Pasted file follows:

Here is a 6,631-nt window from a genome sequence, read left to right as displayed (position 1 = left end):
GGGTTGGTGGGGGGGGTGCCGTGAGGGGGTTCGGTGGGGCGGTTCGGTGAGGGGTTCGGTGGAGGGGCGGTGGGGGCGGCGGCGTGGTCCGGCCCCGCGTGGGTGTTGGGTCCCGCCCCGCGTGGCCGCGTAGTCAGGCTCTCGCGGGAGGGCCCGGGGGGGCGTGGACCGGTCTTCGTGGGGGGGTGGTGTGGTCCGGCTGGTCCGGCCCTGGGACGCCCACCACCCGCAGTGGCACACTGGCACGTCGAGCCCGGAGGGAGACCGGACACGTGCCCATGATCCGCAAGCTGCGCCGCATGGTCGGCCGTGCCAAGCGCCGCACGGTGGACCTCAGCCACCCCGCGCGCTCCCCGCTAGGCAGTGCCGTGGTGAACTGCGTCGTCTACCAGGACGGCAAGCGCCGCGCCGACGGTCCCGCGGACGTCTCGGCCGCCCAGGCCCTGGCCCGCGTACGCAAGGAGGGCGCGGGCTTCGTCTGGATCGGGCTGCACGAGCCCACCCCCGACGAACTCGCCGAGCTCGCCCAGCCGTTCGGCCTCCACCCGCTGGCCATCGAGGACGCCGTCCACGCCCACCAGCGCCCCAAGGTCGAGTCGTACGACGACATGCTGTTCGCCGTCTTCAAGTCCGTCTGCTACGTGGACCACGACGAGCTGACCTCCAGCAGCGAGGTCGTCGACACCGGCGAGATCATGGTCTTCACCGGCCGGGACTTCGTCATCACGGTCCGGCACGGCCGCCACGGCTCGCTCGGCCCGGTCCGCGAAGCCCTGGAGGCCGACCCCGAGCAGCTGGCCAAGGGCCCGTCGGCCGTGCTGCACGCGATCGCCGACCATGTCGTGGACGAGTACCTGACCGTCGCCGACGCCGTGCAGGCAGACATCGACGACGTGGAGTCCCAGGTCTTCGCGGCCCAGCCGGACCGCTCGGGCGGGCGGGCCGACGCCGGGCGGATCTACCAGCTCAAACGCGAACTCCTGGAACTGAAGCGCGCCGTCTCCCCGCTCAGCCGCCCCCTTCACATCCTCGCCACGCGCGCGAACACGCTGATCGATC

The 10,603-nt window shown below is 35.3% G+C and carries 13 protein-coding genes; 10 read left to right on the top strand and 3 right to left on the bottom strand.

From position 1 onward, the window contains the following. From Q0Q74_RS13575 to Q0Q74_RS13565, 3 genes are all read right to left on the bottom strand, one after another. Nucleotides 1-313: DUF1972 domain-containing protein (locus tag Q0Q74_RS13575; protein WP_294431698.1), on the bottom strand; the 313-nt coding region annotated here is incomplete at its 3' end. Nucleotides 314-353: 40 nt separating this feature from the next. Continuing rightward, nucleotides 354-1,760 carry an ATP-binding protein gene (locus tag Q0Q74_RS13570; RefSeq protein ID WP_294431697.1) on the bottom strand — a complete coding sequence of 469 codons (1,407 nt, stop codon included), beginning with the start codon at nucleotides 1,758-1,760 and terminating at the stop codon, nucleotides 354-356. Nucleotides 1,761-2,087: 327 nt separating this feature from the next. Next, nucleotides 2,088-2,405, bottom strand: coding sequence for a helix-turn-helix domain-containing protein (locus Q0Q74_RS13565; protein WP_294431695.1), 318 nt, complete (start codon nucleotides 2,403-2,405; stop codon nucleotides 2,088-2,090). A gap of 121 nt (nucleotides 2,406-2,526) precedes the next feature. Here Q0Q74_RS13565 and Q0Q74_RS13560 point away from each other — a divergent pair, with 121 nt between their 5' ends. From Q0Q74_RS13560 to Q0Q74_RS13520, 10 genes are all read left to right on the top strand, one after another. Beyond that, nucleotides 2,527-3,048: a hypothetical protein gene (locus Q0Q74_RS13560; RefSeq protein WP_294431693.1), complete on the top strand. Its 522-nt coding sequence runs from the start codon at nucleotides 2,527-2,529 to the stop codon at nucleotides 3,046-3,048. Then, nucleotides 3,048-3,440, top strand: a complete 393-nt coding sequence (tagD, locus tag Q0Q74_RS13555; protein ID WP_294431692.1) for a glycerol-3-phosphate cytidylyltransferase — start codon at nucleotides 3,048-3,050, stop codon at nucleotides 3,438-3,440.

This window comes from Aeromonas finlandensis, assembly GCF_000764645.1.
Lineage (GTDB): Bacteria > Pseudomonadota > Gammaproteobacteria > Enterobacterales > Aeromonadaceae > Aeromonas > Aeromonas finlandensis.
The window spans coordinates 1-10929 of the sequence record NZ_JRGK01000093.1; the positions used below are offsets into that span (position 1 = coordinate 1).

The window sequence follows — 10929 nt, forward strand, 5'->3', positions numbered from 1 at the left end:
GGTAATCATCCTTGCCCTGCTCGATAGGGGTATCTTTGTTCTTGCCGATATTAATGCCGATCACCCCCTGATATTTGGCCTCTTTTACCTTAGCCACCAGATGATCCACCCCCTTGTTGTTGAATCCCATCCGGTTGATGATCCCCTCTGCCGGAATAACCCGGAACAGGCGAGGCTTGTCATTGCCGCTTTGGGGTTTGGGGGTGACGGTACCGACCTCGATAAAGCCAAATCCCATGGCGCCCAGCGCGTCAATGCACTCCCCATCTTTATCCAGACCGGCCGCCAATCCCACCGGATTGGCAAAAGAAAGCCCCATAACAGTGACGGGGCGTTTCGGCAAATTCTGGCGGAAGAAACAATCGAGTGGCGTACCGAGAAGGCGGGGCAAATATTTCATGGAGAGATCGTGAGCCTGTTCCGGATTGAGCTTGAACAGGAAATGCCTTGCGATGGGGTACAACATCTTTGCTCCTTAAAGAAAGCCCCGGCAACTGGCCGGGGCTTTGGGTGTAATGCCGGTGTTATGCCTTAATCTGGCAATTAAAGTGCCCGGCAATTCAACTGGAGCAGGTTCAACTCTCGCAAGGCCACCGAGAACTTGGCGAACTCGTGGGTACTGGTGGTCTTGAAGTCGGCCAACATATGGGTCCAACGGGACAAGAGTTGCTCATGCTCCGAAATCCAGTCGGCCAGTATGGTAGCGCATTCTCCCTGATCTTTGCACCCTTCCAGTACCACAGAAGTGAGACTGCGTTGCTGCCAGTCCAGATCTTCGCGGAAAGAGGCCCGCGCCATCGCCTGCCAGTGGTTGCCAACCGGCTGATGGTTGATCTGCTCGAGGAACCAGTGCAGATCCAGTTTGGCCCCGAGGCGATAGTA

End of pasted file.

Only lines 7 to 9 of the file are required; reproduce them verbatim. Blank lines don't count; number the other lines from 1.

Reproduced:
The window spans coordinates 1-10929 of the sequence record NZ_JRGK01000093.1; the positions used below are offsets into that span (position 1 = coordinate 1).

The window sequence follows — 10929 nt, forward strand, 5'->3', positions numbered from 1 at the left end:
GGTAATCATCCTTGCCCTGCTCGATAGGGGTATCTTTGTTCTTGCCGATATTAATGCCGATCACCCCCTGATATTTGGCCTCTTTTACCTTAGCCACCAGATGATCCACCCCCTTGTTGTTGAATCCCATCCGGTTGATGATCCCCTCTGCCGGAATAACCCGGAACAGGCGAGGCTTGTCATTGCCGCTTTGGGGTTTGGGGGTGACGGTACCGACCTCGATAAAGCCAAATCCCATGGCGCCCAGCGCGTCAATGCACTCCCCATCTTTATCCAGACCGGCCGCCAATCCCACCGGATTGGCAAAAGAAAGCCCCATAACAGTGACGGGGCGTTTCGGCAAATTCTGGCGGAAGAAACAATCGAGTGGCGTACCGAGAAGGCGGGGCAAATATTTCATGGAGAGATCGTGAGCCTGTTCCGGATTGAGCTTGAACAGGAAATGCCTTGCGATGGGGTACAACATCTTTGCTCCTTAAAGAAAGCCCCGGCAACTGGCCGGGGCTTTGGGTGTAATGCCGGTGTTATGCCTTAATCTGGCAATTAAAGTGCCCGGCAATTCAACTGGAGCAGGTTCAACTCTCGCAAGGCCACCGAGAACTTGGCGAACTCGTGGGTACTGGTGGTCTTGAAGTCGGCCAACATATGGGTCCAACGGGACAAGAGTTGCTCATGCTCCGAAATCCAGTCGGCCAGTATGGTAGCGCATTCTCCCTGATCTTTGCACCCTTCCAGTACCACAGAAGTGAGACTGCGTTGCTGCCAGTCCAGATCTTCGCGGAAAGAGGCCCGCGCCATCGCCTGCCAGTGGTTGCCAACCGGCTGATGGTTGATCTGCTCGAGGAACCAGTGCAGATCCAGTTTGGCCCCGAGGCGATAGTA